With Australia’s unemployment rate tipped to soar past 10% due to Covid-19, many people are finding themselves without the funds to purchase even basic goods like groceries and toilet paper. A real need to support our friends and neighbours who are struggling has risen.
This need inspired Chappy Beck and Chappy Steph, alongside the student services team at Murrumba State Secondary College, to build a community pantry out the front of their school.
“When restrictions started coming into place, our principal floated the idea of setting up some sort of community pantry – two hours later our team was down at Bunnings grabbing what we needed,” Chappy Beck recalls.
“The pantry itself is two sets of metal shelving we attached to the fence out the front of our school. We wanted it to be accessible even if the school was closed down by Covid-19.
“We only had one shelf to begin with, but after the first week we were receiving so many donations from the community that we had to set another one up!”
The pantry’s motto is a good explanation of how it functions: ‘give what you can, take what you need’. Members of the community are free to take whatever supplies they need – or donate goods to the pantry if they are in a position to do so.
“It’s got everything people need at the moment. Pet food, cleaning supplies, toilet paper, non-perishable foods, basic pantry needs, snacks, breakfast foods – all sorts of things,” Chappy Beck says.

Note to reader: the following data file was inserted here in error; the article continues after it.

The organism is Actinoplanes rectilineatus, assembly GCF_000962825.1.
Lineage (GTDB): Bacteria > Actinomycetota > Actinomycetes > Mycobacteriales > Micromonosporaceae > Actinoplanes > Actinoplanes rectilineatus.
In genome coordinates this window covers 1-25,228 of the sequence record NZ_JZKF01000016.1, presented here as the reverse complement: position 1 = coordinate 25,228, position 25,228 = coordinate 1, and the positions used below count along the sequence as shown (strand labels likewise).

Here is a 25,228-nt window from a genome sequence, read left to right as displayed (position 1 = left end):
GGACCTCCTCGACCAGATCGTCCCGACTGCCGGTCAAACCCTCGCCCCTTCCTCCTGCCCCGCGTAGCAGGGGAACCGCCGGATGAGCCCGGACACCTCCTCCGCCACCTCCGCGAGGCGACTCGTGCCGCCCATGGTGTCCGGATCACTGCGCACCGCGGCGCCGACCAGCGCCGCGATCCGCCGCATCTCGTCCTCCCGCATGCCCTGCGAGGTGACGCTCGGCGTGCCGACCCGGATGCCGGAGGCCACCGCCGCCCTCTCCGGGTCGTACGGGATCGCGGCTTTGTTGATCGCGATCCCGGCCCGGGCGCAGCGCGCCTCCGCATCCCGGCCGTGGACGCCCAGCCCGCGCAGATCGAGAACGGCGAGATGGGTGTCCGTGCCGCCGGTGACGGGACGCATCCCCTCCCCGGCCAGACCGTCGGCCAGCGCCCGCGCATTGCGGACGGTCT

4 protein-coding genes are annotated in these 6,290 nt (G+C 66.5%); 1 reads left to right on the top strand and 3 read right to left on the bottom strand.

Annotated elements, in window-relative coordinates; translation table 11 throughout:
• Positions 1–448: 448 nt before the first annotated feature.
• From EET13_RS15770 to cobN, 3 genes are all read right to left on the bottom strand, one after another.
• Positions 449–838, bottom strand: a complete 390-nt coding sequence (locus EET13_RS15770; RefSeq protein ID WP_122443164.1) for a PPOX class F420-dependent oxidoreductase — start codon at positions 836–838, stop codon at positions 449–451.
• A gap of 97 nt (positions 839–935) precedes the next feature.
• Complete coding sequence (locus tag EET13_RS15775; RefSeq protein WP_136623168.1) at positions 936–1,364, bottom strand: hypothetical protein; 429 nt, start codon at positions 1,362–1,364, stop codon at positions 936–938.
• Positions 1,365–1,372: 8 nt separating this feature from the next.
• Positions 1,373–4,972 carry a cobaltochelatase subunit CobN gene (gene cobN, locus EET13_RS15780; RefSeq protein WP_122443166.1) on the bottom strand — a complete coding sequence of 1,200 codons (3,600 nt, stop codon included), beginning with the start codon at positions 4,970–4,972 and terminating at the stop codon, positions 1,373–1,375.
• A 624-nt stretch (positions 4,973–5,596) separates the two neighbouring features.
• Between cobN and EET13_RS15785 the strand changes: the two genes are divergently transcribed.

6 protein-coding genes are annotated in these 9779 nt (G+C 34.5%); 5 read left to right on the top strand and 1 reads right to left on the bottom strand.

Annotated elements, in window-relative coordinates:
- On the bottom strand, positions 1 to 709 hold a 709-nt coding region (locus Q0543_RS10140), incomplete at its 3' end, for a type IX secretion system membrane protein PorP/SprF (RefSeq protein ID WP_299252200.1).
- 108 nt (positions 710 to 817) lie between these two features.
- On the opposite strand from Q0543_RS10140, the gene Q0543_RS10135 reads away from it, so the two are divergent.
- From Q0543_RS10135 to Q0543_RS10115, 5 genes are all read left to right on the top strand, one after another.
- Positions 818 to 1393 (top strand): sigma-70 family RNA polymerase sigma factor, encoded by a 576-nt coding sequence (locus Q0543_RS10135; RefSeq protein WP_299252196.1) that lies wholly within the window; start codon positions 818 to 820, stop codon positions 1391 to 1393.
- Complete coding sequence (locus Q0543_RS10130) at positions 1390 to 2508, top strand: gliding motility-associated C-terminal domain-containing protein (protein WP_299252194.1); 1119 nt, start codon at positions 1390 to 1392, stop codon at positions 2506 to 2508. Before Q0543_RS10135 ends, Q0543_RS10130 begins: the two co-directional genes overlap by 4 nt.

“We also have been handing out a lot of woolies and coles gift cards – so that families can buy the fresh food that isn’t always available at the community pantry.
“It came from a place of recognising that so many families were going through real hardships, with many suddenly losing jobs and finding themselves in need. It’s also a great opportunity for people to give and contribute to their community in this time.”
Leader of Learning for Student Services at the school, Kelly Klibbe, says the pantry has been a huge success.
“The feedback has been overwhelmingly positive,” Kelly says.
“Our staff in particular have really gotten on board. Over Easter, many of them used the money they’d typically spend on festivities to buy and donate supplies to the community pantry.
“They’re really invested in contributing to the local community – and this pantry gives them an outlet to do just that.”
With all the problems and issues that Covid-19 has brought up, Kelly says chaplains are critical.
“In terms of the role our chaplains are playing in this season – it’s vital,” Kelly says.
“It’s been challenging, especially not being able to be face-to-face with most kids, but having our chaplains here to be a support when and where needed has been incredible in these last couple of weeks, and will be really important as we move forward.”
Thank you for choosing to make a difference in the lives of others – visit suqld.org.au/donate for more ways to show your support.